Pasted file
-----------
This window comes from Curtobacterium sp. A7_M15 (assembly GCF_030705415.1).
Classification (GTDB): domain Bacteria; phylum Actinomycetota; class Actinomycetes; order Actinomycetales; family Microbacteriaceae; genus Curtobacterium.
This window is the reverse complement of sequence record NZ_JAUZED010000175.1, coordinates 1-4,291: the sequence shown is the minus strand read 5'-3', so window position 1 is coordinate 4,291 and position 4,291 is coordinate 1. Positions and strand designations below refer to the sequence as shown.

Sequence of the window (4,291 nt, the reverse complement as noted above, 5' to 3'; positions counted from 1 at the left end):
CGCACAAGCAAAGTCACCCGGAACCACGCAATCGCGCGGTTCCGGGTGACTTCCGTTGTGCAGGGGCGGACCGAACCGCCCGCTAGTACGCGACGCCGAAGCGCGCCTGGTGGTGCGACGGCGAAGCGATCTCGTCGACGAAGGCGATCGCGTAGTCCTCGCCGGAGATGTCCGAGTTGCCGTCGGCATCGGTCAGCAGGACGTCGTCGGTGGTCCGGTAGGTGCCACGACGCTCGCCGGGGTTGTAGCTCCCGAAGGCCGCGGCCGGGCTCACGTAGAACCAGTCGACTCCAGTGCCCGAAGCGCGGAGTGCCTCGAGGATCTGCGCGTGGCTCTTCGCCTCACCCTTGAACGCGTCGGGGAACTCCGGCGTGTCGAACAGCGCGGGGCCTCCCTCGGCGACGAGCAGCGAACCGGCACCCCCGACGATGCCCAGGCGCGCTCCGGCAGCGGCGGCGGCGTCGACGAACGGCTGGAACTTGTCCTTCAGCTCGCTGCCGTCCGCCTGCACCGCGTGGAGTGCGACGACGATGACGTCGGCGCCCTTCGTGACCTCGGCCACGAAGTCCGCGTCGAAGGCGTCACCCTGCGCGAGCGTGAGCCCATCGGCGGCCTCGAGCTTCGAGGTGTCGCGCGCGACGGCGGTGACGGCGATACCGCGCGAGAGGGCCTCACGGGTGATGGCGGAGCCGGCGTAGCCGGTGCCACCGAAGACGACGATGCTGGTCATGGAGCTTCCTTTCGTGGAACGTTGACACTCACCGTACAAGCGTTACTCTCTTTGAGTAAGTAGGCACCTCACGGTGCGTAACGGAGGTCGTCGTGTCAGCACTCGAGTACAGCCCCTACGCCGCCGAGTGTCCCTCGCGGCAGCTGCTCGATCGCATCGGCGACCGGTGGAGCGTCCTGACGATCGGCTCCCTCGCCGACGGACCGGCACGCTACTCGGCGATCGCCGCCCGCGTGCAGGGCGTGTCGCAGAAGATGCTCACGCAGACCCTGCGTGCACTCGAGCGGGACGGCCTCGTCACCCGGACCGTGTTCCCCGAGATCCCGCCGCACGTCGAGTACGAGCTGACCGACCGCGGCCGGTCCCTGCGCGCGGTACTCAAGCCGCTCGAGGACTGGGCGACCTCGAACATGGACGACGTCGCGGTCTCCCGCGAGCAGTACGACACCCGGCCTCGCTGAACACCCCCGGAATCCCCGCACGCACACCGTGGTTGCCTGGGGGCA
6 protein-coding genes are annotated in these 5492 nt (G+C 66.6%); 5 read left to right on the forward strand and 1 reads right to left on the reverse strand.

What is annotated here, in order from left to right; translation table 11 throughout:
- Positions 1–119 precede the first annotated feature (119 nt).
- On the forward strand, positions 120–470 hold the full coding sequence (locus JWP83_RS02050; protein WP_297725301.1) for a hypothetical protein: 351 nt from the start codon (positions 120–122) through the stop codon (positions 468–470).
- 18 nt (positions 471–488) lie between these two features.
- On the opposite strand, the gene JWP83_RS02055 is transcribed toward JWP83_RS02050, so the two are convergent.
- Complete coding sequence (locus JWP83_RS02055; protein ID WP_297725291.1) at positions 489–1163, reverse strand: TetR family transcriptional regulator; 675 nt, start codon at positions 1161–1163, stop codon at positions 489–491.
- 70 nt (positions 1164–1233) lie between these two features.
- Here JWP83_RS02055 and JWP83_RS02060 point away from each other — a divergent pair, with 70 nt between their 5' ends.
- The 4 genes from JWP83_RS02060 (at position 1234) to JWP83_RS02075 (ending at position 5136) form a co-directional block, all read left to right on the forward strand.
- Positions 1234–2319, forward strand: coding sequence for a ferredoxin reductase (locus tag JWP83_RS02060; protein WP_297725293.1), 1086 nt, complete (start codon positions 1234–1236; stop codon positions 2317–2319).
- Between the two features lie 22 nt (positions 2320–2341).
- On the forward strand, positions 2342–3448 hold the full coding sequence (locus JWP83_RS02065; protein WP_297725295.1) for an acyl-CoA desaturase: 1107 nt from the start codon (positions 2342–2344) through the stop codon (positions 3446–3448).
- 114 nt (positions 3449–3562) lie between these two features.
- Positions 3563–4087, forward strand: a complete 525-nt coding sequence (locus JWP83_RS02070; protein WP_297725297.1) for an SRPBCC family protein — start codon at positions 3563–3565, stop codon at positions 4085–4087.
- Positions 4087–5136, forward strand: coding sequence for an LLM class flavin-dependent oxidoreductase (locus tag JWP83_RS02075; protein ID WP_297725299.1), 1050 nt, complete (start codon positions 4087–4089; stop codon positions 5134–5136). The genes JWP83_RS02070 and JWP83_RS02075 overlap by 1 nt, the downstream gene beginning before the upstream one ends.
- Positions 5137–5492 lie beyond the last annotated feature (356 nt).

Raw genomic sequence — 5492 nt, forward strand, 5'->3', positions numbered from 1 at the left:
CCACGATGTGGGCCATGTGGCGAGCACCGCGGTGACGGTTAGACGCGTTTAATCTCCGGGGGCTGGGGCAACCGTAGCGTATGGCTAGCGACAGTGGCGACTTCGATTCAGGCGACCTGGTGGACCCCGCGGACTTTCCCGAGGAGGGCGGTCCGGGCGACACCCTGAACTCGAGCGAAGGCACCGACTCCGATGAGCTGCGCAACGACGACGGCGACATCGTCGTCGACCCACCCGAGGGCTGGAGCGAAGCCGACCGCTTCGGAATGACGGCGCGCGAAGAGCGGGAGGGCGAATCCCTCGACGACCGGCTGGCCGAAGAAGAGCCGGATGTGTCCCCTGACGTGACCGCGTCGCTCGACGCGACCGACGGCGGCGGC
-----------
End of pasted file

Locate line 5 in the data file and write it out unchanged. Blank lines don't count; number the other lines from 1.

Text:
CGCACAAGCAAAGTCACCCGGAACCACGCAATCGCGCGGTTCCGGGTGACTTCCGTTGTGCAGGGGCGGACCGAACCGCCCGCTAGTACGCGACGCCGAAGCGCGCCTGGTGGTGCGACGGCGAAGCGATCTCGTCGACGAAGGCGATCGCGTAGTCCTCGCCGGAGATGTCCGAGTTGCCGTCGGCATCGGTCAGCAGGACGTCGTCGGTGGTCCGGTAGGTGCCACGACGCTCGCCGGGGTTGTAGCTCCCGAAGGCCGCGGCCGGGCTCACGTAGAACCAGTCGACTCCAGTGCCCGAAGCGCGGAGTGCCTCGAGGATCTGCGCGTGGCTCTTCGCCTCACCCTTGAACGCGTCGGGGAACTCCGGCGTGTCGAACAGCGCGGGGCCTCCCTCGGCGACGAGCAGCGAACCGGCACCCCCGACGATGCCCAGGCGCGCTCCGGCAGCGGCGGCGGCGTCGACGAACGGCTGGAACTTGTCCTTCAGCTCGCTGCCGTCCGCCTGCACCGCGTGGAGTGCGACGACGATGACGTCGGCGCCCTTCGTGACCTCGGCCACGAAGTCCGCGTCGAAGGCGTCACCCTGCGCGAGCGTGAGCCCATCGGCGGCCTCGAGCTTCGAGGTGTCGCGCGCGACGGCGGTGACGGCGATACCGCGCGAGAGGGCCTCACGGGTGATGGCGGAGCCGGCGTAGCCGGTGCCACCGAAGACGACGATGCTGGTCATGGAGCTTCCTTTCGTGGAACGTTGACACTCACCGTACAAGCGTTACTCTCTTTGAGTAAGTAGGCACCTCACGGTGCGTAACGGAGGTCGTCGTGTCAGCACTCGAGTACAGCCCCTACGCCGCCGAGTGTCCCTCGCGGCAGCTGCTCGATCGCATCGGCGACCGGTGGAGCGTCCTGACGATCGGCTCCCTCGCCGACGGACCGGCACGCTACTCGGCGATCGCCGCCCGCGTGCAGGGCGTGTCGCAGAAGATGCTCACGCAGACCCTGCGTGCACTCGAGCGGGACGGCCTCGTCACCCGGACCGTGTTCCCCGAGATCCCGCCGCACGTCGAGTACGAGCTGACCGACCGCGGCCGGTCCCTGCGCGCGGTACTCAAGCCGCTCGAGGACTGGGCGACCTCGAACATGGACGACGTCGCGGTCTCCCGCGAGCAGTACGACACCCGGCCTCGCTGAACACCCCCGGAATCCCCGCACGCACACCGTGGTTGCCTGGGGGCA